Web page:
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Posted: 04 April 2016
How can your Accountant assist you?

How can your Accountant assist you?

Issue 0040

Over the last 12 months, there has been a lot of discussion amongst accountants as to how they can best respond to the market trends that are occurring which have been supported by various surveys of small business operators – that small/medium enterprises in Australia and New Zealand want to receive additional business services from their accountant.

In the first instance, I believe you should be sitting down with your accountant so that your accountant can assist you and spend some time, on a weekly basis, working ON your business, rather than continually working IN your business.

Some of the items that you might consider in these conversations include:

  • What does your accountant think of your business?
  • Have they prepared a SWOT analysis (strengths, weaknesses, opportunities and threats)?
  • What do the management financial accounts for your business indicate?  Please ensure that those accounts are prepared on an individual business basis, not all being lumped together in one Profit & Loss Account.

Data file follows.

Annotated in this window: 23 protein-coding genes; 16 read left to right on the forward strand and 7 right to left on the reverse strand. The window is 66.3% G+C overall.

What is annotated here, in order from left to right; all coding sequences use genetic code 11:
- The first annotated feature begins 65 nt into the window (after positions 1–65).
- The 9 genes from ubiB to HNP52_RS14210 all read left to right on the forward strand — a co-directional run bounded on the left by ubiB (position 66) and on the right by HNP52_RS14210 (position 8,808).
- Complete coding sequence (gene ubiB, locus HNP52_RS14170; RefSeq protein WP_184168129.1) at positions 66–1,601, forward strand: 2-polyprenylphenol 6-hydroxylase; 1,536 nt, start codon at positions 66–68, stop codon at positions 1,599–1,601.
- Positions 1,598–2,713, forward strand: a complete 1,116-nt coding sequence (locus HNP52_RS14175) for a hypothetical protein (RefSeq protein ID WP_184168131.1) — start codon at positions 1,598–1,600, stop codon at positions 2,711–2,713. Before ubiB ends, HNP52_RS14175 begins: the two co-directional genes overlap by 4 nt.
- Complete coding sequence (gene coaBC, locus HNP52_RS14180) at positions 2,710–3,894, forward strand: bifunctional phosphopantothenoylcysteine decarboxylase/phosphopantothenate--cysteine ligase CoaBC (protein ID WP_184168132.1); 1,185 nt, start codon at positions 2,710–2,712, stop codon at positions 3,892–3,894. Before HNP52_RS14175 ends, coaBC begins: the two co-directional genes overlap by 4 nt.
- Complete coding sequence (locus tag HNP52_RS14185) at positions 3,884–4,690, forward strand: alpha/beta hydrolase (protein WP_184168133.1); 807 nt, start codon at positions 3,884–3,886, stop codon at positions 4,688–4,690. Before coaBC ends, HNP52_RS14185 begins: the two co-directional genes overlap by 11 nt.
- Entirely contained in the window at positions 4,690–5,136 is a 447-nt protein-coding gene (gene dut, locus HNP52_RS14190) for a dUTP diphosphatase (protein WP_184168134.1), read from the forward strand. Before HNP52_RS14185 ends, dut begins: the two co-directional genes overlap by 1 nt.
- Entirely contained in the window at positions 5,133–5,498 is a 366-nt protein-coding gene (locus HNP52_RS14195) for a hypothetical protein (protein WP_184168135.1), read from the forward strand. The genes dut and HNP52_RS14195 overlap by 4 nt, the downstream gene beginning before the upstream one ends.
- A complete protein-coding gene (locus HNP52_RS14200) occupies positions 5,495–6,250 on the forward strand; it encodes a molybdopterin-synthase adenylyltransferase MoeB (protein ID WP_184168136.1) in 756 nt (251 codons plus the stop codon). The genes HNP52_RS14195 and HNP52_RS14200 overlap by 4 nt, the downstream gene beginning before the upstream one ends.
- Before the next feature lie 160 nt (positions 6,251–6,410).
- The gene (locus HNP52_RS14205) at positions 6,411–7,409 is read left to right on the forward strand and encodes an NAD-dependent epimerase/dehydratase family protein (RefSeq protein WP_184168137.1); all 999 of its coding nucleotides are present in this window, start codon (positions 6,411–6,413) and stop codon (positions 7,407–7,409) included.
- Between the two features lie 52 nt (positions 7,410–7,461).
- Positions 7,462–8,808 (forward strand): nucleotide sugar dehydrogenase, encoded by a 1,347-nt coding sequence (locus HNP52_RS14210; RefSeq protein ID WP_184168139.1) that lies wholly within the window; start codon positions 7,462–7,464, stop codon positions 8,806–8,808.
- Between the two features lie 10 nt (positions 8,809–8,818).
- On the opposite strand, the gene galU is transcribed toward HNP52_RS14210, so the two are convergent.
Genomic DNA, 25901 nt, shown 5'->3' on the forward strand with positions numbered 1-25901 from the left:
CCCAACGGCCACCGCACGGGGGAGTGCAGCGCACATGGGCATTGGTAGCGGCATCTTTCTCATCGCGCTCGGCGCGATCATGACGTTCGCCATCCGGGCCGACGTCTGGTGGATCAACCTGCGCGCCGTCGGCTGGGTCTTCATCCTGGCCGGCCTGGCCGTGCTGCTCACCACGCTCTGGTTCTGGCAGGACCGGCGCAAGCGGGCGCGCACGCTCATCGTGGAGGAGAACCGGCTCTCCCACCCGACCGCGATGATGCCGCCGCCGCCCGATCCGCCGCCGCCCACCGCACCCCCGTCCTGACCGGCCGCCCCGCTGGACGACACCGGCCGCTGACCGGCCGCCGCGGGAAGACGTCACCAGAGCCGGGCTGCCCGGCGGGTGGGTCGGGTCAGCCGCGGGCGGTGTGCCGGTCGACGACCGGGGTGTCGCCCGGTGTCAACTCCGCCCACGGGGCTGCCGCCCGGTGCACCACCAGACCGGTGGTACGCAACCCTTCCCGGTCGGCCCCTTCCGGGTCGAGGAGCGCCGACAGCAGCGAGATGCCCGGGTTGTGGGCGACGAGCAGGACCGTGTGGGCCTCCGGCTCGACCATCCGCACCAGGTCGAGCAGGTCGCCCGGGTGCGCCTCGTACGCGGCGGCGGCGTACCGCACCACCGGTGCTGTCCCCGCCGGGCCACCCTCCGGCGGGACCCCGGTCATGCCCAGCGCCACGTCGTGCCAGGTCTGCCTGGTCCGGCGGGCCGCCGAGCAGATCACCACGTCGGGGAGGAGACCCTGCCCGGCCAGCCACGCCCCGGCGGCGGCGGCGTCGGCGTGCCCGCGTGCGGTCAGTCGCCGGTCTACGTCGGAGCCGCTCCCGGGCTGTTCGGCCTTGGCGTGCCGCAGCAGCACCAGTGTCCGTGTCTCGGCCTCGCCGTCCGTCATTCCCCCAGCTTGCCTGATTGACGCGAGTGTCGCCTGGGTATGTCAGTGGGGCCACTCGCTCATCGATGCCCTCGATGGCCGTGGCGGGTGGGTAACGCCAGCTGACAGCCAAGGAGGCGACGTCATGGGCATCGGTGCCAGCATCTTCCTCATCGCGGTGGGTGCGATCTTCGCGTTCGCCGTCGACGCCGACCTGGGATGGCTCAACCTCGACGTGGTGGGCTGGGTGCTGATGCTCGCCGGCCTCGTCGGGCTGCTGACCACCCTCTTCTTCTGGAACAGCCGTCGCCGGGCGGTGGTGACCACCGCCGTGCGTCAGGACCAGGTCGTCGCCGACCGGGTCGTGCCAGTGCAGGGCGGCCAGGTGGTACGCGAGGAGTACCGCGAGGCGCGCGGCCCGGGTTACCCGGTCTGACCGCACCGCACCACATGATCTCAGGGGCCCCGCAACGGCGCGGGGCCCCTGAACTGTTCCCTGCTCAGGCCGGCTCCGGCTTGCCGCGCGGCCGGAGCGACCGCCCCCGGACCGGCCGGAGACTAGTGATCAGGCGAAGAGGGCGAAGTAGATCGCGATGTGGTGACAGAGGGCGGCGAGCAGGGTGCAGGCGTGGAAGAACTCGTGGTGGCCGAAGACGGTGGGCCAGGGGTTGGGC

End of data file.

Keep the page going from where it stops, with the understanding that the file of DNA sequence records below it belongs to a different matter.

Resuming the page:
• What are the Key Performance Indicators (KPIs) and ratios?
  • How does your business line up and benchmark against other businesses?  If you would like a benchmarking report prepared, please talk to your accountants.
  • How does your business compare with budgets and cashflow forecasts when compared to your actual results?
  • Is there any cost reviews you would like undertaken in your business?  Accountants are well aware that, in a survey conducted 2 ½ years ago by CCH on 1,348 small/medium enterprises, identified cost management as the biggest single problem that small/medium enterprises have.

Other items to consider include:

Business Plans

  • Do you have a business plan?
  • Is your business plan up to date?
  • Does your business plan reflect your current business operations?
  • Do you need a business plan prepared to assist you in achieving your targets?

Financial Areas

Do you need some assistance in negotiations with your bank for an increase in an overdraft or a new loan facility?

Capital Raising

Have you thought about the initiatives that the Federal government is currently processing through the Parliament for amendments to the Corporations Code, to enable crowd funding equity companies to be legally formed in Australia, as well as innovation companies?

The crowd funding companies will be able to raise up to $5M, with the maximum retail investor limited to $10,000 per company per annum.  This is going to bring about considerable amounts of work with which your accountants can assist you.